That leaves us with two movies that came out three weeks ago.
"This Is The End"'s jokes depend on viewers being able to mediate between the person on-screen and what their understood personality is; otherwise, there's simply no humor in meek Michael Cera as a cocaine-snorting monster of self-absorption or watching Danny McBride take his bumptiously obnoxious self-confidence to its logical conclusion. Watching famous people pretend to non-celebrity status onscreen is always mildly disorienting, requiring collusion and a mutual agreement to ignore the obvious; puncturing this hard-won illusion seems to make people nervous. Trying to find financing for "This Is The End" was tough because of the premise of Seth Rogen, James Franco et al. enacting distorted versions of themselves. "Everyone asked: 'This apocalypse thing is great but do they have to play themselves?'" co-writer/-director Evan Goldberg recently explained. "Yes, they do, that’s the whole point!"
"The Bling Ring" is a movie in which the famous are visually inescapable without being physically present (read our full review here). Sofia Coppola's totally committed to trying to visually represent the mental intake of a teenager whose primary media consumption is of images of celebrities. Large swaths of the film are scrolling screenshots of gossip blogs; at one point, all we have to look at is a video loop of Lindsay Lohan stalking into court in a white dress. ("While Lindsay Lohan used to be an actress, her main stage these days is the paparazzi-filled walk into the courthouse, where she struts her stuff in designer duds like it's a catwalk," the "New York Daily News" snorted earlier this year.) The movie's teens believe that accessorizing like the stars can place them tangibly closer to fame. "I wanna have my own lifestyle," says lead protagonist Marc (Israel Broussard), meaning that the goal isn't to act/sing/perform/etc. in any capacity so that you can then enjoy the good things in life, but simply to exist as someone whose every appearance in the public sphere is compulsively hypnotic. The guys in "This Is The End" monetarily worry about whether they're so insulated that they can't even understand the apocalypse happening outside; the girls+guy of "The Bling Ring" aspire to that condition.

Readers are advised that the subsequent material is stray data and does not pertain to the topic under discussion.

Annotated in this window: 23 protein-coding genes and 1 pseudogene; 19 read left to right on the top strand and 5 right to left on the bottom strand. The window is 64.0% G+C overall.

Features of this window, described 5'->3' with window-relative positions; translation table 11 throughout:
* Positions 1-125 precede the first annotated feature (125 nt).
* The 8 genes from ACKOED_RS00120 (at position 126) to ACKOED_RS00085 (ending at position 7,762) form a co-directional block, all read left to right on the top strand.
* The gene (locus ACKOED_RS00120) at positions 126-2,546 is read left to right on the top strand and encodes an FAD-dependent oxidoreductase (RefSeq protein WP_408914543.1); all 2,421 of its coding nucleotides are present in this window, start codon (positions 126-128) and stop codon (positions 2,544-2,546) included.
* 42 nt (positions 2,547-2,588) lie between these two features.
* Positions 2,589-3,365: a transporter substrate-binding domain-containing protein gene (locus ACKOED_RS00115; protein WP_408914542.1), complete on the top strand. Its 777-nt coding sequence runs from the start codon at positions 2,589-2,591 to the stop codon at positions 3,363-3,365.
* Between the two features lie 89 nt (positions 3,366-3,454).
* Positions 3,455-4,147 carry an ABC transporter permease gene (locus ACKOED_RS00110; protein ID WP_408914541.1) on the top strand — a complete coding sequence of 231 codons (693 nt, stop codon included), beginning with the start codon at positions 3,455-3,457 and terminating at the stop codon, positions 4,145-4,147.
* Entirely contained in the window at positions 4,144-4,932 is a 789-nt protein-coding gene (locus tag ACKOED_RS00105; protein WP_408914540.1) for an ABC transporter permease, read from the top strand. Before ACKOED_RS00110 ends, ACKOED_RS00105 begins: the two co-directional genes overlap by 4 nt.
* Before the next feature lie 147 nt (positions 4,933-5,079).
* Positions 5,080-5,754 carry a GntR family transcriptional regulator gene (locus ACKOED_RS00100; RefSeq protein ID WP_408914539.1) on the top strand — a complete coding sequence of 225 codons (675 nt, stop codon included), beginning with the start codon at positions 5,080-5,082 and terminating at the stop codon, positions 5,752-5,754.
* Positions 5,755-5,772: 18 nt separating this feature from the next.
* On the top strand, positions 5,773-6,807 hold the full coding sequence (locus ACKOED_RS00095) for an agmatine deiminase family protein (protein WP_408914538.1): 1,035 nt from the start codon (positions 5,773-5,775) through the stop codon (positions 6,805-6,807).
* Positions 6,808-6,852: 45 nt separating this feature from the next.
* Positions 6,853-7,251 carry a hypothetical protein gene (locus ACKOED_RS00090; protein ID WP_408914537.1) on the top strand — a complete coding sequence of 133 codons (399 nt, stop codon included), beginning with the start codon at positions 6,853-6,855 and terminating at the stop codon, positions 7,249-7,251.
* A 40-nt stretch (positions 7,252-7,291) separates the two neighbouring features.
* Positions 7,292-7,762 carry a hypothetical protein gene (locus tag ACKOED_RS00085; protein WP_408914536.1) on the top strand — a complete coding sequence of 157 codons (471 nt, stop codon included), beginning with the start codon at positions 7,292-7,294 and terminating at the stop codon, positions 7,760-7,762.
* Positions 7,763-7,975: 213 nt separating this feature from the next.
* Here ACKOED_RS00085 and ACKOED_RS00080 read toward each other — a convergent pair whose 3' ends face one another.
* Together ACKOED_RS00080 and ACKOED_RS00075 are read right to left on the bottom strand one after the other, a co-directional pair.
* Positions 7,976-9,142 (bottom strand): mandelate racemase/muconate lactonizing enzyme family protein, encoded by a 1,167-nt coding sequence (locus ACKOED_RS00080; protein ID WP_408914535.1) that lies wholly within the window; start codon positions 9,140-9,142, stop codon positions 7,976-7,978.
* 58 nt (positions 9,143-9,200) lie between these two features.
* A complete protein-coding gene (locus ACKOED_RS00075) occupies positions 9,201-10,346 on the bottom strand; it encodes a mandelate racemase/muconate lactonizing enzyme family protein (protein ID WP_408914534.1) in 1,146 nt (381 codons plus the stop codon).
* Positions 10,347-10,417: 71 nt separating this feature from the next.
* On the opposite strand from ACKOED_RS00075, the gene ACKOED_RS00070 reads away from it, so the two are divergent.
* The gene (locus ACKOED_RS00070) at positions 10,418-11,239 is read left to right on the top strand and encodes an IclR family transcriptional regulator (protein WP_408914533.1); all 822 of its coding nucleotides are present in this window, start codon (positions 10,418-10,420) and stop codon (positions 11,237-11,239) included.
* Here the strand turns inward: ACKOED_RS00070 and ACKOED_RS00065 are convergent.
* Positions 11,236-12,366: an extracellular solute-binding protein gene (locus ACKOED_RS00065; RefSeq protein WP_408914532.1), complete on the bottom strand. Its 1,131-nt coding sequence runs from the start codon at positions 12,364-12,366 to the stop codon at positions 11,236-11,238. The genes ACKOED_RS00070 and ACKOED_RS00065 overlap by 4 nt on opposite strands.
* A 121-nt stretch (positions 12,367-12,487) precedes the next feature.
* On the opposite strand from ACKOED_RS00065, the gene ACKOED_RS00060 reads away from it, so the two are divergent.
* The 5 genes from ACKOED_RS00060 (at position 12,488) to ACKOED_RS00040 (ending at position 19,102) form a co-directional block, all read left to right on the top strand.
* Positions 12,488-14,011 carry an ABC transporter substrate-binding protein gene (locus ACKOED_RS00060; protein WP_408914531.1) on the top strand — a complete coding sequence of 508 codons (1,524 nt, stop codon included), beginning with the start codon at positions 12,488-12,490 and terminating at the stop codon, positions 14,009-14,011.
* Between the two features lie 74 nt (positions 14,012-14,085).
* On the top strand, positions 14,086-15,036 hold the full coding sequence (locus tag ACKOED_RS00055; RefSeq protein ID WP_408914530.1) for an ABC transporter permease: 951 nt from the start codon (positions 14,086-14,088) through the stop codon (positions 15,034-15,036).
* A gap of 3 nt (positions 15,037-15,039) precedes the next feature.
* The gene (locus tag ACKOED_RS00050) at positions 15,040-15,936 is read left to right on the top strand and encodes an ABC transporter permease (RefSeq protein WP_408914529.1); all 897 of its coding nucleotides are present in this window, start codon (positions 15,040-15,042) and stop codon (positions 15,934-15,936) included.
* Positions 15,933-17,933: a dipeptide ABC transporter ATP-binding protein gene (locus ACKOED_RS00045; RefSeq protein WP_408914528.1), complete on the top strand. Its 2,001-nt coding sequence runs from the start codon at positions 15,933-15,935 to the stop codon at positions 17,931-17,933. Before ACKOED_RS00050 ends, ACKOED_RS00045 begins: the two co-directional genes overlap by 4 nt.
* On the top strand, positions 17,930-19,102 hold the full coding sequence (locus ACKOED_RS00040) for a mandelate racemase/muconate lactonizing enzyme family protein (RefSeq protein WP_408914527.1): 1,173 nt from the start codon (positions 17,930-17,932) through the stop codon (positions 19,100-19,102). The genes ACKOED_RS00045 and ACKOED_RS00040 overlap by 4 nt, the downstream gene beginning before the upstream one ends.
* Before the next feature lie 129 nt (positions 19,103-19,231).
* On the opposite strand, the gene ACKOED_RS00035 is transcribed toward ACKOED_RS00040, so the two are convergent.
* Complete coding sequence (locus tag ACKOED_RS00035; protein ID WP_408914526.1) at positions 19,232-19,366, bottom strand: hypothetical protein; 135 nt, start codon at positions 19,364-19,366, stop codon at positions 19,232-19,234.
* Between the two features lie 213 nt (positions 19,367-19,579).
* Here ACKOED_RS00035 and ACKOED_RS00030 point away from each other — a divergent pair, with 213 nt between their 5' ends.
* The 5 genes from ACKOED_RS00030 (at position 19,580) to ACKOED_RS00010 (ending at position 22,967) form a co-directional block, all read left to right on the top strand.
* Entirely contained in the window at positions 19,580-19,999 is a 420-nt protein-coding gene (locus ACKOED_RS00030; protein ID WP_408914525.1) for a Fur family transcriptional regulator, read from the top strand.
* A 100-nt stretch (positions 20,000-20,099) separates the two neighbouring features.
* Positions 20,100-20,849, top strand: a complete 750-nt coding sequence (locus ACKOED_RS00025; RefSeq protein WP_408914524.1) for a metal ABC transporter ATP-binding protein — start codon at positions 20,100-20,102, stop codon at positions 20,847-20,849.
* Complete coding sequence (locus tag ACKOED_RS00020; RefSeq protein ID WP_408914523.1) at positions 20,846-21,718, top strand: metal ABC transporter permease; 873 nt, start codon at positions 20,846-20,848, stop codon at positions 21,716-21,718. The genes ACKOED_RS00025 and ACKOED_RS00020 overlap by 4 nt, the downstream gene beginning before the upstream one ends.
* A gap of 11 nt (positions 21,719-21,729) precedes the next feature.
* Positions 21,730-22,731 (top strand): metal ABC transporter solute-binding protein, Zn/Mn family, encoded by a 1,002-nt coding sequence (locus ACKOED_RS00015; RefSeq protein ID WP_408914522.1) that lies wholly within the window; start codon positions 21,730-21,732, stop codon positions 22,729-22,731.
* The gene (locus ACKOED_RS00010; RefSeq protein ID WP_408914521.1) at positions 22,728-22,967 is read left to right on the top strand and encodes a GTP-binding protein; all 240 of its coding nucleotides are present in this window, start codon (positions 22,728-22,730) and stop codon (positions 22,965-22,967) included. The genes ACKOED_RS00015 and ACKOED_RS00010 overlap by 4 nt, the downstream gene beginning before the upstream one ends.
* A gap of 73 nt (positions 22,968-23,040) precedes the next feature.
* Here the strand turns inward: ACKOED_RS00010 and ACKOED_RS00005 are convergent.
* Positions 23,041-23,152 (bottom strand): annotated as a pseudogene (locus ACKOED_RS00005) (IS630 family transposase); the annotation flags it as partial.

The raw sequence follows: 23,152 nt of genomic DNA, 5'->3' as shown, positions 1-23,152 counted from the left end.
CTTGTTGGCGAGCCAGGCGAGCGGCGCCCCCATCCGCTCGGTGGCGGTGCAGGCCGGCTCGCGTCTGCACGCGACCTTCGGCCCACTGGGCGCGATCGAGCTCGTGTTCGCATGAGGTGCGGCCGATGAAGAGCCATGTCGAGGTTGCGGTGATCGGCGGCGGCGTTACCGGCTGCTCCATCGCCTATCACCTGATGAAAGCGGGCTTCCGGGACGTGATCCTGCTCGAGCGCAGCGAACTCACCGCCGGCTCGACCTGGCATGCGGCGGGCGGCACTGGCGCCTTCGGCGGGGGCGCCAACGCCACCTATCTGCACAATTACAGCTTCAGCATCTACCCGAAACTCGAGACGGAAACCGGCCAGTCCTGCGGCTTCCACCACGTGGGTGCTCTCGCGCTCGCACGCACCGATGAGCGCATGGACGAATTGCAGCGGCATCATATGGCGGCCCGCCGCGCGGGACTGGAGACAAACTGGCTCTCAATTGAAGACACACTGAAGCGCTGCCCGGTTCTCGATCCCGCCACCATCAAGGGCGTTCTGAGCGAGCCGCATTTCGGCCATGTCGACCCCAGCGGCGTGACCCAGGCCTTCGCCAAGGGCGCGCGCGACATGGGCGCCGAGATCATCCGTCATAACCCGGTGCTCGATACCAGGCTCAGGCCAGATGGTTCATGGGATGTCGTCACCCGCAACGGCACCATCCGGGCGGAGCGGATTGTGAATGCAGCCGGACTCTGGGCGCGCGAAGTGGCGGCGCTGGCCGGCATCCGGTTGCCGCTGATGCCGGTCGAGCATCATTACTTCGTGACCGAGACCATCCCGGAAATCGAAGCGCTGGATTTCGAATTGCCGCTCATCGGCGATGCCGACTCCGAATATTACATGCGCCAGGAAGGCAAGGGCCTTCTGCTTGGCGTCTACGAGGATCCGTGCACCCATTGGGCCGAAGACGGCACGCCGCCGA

What's funny about "This Is The End" is that it treats Rogen as the biggest celebrity around while four years ago he played the embarrassed/disposable assistant to Adam Sandler in "Funny People." In that film, Judd Apatow (sort of) considered what celebrity does to a person by having Sandler's comic confront his inability to come up with new material due to having been disconnected from reality so long. He needs Rogen's struggling comic for inspiration (the cancer subplot is a red herring in a lot of ways), and "This Is The End" takes that idea to its logical conclusion by having Rogen as someone now so famous the only jokes that can emerge concern his direct existence. This is the end, indeed.